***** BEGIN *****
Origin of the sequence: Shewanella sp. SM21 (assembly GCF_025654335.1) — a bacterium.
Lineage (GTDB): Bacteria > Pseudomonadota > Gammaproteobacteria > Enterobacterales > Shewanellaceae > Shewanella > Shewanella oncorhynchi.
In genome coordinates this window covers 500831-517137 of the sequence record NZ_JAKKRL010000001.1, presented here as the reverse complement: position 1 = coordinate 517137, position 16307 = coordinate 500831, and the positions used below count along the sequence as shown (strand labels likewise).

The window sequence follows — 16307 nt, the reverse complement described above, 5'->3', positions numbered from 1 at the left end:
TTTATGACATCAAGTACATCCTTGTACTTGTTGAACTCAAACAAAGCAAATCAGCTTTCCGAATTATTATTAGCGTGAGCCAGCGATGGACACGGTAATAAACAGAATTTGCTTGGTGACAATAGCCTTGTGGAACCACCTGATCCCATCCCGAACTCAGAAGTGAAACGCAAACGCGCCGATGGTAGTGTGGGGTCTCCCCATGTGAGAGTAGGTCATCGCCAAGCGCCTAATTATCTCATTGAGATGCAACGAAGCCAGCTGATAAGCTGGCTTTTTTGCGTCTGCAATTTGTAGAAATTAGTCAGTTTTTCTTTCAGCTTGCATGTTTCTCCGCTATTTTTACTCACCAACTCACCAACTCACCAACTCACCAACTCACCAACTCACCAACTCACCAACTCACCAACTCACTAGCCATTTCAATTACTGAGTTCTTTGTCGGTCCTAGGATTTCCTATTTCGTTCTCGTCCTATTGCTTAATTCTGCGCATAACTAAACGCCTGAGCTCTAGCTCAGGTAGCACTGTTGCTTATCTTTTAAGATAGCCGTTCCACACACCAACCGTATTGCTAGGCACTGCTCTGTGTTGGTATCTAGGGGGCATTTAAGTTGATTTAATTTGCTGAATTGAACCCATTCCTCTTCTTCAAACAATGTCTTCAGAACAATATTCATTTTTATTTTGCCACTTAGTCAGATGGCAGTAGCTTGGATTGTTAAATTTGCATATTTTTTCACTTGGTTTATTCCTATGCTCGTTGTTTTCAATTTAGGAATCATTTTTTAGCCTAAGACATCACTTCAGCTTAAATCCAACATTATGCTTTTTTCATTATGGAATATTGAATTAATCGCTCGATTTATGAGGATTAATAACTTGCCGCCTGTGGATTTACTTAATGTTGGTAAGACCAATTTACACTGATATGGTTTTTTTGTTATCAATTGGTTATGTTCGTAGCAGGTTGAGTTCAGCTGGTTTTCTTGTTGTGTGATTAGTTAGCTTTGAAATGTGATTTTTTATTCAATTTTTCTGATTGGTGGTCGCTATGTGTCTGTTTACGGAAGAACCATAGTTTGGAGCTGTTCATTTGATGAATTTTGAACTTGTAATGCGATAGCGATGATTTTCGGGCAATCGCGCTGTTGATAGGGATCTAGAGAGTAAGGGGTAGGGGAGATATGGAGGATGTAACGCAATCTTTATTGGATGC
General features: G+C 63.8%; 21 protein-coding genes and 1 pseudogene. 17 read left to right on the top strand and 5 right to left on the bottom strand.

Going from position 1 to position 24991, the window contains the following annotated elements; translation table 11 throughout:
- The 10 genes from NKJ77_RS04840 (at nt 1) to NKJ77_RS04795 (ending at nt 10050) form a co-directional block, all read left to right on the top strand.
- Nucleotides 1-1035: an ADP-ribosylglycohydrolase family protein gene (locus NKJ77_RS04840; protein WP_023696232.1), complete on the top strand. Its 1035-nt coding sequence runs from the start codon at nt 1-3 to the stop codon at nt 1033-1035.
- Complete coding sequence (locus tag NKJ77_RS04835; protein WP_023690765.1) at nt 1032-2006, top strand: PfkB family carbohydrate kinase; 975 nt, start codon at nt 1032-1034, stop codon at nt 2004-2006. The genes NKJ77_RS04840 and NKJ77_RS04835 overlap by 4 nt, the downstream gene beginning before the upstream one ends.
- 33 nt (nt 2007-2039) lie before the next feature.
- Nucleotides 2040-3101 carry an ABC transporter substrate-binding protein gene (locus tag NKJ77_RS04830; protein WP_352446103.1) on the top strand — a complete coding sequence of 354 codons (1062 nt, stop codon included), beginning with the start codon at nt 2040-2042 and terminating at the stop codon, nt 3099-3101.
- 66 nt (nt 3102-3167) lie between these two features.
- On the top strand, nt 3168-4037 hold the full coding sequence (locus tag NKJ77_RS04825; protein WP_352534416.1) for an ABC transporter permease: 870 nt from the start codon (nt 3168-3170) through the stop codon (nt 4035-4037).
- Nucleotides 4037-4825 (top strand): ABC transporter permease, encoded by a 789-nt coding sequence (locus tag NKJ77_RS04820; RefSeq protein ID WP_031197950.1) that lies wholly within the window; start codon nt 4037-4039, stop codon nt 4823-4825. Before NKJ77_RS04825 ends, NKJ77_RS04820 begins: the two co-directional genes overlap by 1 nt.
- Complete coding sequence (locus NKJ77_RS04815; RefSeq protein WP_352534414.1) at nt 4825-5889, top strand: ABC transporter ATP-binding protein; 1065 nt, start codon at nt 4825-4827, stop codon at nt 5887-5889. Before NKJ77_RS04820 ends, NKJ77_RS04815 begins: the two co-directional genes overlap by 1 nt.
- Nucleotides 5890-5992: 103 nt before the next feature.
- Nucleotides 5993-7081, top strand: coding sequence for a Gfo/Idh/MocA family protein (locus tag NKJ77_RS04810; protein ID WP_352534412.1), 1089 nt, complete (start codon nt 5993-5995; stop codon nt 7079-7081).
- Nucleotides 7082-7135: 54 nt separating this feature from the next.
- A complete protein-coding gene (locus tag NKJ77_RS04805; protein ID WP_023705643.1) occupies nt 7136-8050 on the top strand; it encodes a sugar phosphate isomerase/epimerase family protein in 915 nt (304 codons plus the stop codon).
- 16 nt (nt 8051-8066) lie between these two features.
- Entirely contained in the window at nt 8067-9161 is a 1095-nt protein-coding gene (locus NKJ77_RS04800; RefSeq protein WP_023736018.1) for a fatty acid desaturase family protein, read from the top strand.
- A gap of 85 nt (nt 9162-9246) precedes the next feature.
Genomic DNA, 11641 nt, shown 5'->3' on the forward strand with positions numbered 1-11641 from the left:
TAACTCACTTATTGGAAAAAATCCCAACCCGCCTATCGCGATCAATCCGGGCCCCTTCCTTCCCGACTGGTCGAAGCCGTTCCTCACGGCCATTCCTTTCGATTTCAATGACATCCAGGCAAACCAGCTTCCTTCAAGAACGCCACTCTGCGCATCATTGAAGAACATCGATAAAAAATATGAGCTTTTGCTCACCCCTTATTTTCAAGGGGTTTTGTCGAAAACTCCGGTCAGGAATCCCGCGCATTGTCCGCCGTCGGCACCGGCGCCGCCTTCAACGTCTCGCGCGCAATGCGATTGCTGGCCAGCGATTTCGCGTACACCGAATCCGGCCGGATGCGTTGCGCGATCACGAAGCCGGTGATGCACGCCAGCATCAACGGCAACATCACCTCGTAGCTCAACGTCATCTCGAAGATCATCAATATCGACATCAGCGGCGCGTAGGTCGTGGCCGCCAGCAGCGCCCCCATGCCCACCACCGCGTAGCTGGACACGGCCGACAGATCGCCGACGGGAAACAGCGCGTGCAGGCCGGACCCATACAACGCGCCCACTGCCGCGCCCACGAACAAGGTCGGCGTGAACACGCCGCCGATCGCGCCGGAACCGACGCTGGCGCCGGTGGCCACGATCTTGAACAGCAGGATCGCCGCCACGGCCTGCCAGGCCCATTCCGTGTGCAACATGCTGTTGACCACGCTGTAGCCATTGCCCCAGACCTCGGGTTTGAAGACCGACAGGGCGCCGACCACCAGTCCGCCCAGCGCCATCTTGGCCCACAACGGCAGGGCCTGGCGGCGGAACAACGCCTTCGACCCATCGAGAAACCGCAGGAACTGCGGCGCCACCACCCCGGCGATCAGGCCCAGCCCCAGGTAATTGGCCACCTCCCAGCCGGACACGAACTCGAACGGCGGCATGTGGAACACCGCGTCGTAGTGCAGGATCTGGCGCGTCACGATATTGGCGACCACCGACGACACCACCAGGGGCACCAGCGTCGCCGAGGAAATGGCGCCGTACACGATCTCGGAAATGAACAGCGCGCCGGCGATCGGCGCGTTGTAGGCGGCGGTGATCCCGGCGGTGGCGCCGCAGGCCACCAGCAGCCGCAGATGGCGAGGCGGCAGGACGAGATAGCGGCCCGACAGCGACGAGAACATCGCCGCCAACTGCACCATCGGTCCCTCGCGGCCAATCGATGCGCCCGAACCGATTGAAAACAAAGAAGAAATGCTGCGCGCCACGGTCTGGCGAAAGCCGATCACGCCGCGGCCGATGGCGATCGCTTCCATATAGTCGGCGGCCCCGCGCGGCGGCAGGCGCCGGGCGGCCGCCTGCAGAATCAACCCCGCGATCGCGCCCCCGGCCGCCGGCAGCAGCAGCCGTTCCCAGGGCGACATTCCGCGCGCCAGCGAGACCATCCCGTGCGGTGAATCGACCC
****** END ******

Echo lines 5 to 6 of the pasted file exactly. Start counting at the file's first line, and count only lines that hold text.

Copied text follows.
TTTATGACATCAAGTACATCCTTGTACTTGTTGAACTCAAACAAAGCAAATCAGCTTTCCGAATTATTATTAGCGTGAGCCAGCGATGGACACGGTAATAAACAGAATTTGCTTGGTGACAATAGCCTTGTGGAACCACCTGATCCCATCCCGAACTCAGAAGTGAAACGCAAACGCGCCGATGGTAGTGTGGGGTCTCCCCATGTGAGAGTAGGTCATCGCCAAGCGCCTAATTATCTCATTGAGATGCAACGAAGCCAGCTGATAAGCTGGCTTTTTTGCGTCTGCAATTTGTAGAAATTAGTCAGTTTTTCTTTCAGCTTGCATGTTTCTCCGCTATTTTTACTCACCAACTCACCAACTCACCAACTCACCAACTCACCAACTCACCAACTCACCAACTCACCAACTCACTAGCCATTTCAATTACTGAGTTCTTTGTCGGTCCTAGGATTTCCTATTTCGTTCTCGTCCTATTGCTTAATTCTGCGCATAACTAAACGCCTGAGCTCTAGCTCAGGTAGCACTGTTGCTTATCTTTTAAGATAGCCGTTCCACACACCAACCGTATTGCTAGGCACTGCTCTGTGTTGGTATCTAGGGGGCATTTAAGTTGATTTAATTTGCTGAATTGAACCCATTCCTCTTCTTCAAACAATGTCTTCAGAACAATATTCATTTTTATTTTGCCACTTAGTCAGATGGCAGTAGCTTGGATTGTTAAATTTGCATATTTTTTCACTTGGTTTATTCCTATGCTCGTTGTTTTCAATTTAGGAATCATTTTTTAGCCTAAGACATCACTTCAGCTTAAATCCAACATTATGCTTTTTTCATTATGGAATATTGAATTAATCGCTCGATTTATGAGGATTAATAACTTGCCGCCTGTGGATTTACTTAATGTTGGTAAGACCAATTTACACTGATATGGTTTTTTTGTTATCAATTGGTTATGTTCGTAGCAGGTTGAGTTCAGCTGGTTTTCTTGTTGTGTGATTAGTTAGCTTTGAAATGTGATTTTTTATTCAATTTTTCTGATTGGTGGTCGCTATGTGTCTGTTTACGGAAGAACCATAGTTTGGAGCTGTTCATTTGATGAATTTTGAACTTGTAATGCGATAGCGATGATTTTCGGGCAATCGCGCTGTTGATAGGGATCTAGAGAGTAAGGGGTAGGGGAGATATGGAGGATGTAACGCAATCTTTATTGGATGC
General features: G+C 63.8%; 21 protein-coding genes and 1 pseudogene. 17 read left to right on the top strand and 5 right to left on the bottom strand.